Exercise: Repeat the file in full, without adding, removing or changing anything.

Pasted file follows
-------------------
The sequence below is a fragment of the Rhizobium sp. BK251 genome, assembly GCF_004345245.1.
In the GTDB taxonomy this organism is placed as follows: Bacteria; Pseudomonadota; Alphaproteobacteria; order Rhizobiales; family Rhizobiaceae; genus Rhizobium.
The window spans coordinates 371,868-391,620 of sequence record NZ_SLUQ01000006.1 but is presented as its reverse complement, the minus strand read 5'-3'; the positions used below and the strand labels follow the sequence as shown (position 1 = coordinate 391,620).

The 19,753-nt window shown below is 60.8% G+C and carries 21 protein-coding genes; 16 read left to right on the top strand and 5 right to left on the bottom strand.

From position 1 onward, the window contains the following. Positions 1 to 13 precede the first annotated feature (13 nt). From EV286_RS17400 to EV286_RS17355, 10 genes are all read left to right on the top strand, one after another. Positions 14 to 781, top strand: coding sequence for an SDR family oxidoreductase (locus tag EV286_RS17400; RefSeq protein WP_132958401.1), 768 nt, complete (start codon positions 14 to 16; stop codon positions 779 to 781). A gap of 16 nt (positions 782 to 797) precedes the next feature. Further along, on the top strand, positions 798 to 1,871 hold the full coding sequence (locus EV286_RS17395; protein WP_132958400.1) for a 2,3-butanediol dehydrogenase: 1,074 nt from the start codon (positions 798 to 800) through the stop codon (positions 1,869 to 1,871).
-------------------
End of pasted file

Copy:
The sequence below is a fragment of the Rhizobium sp. BK251 genome, assembly GCF_004345245.1.
In the GTDB taxonomy this organism is placed as follows: Bacteria; Pseudomonadota; Alphaproteobacteria; order Rhizobiales; family Rhizobiaceae; genus Rhizobium.
The window spans coordinates 371,868-391,620 of sequence record NZ_SLUQ01000006.1 but is presented as its reverse complement, the minus strand read 5'-3'; the positions used below and the strand labels follow the sequence as shown (position 1 = coordinate 391,620).

The 19,753-nt window shown below is 60.8% G+C and carries 21 protein-coding genes; 16 read left to right on the top strand and 5 right to left on the bottom strand.

From position 1 onward, the window contains the following. Positions 1 to 13 precede the first annotated feature (13 nt). From EV286_RS17400 to EV286_RS17355, 10 genes are all read left to right on the top strand, one after another. Positions 14 to 781, top strand: coding sequence for an SDR family oxidoreductase (locus tag EV286_RS17400; RefSeq protein WP_132958401.1), 768 nt, complete (start codon positions 14 to 16; stop codon positions 779 to 781). A gap of 16 nt (positions 782 to 797) precedes the next feature. Further along, on the top strand, positions 798 to 1,871 hold the full coding sequence (locus EV286_RS17395; protein WP_132958400.1) for a 2,3-butanediol dehydrogenase: 1,074 nt from the start codon (positions 798 to 800) through the stop codon (positions 1,869 to 1,871).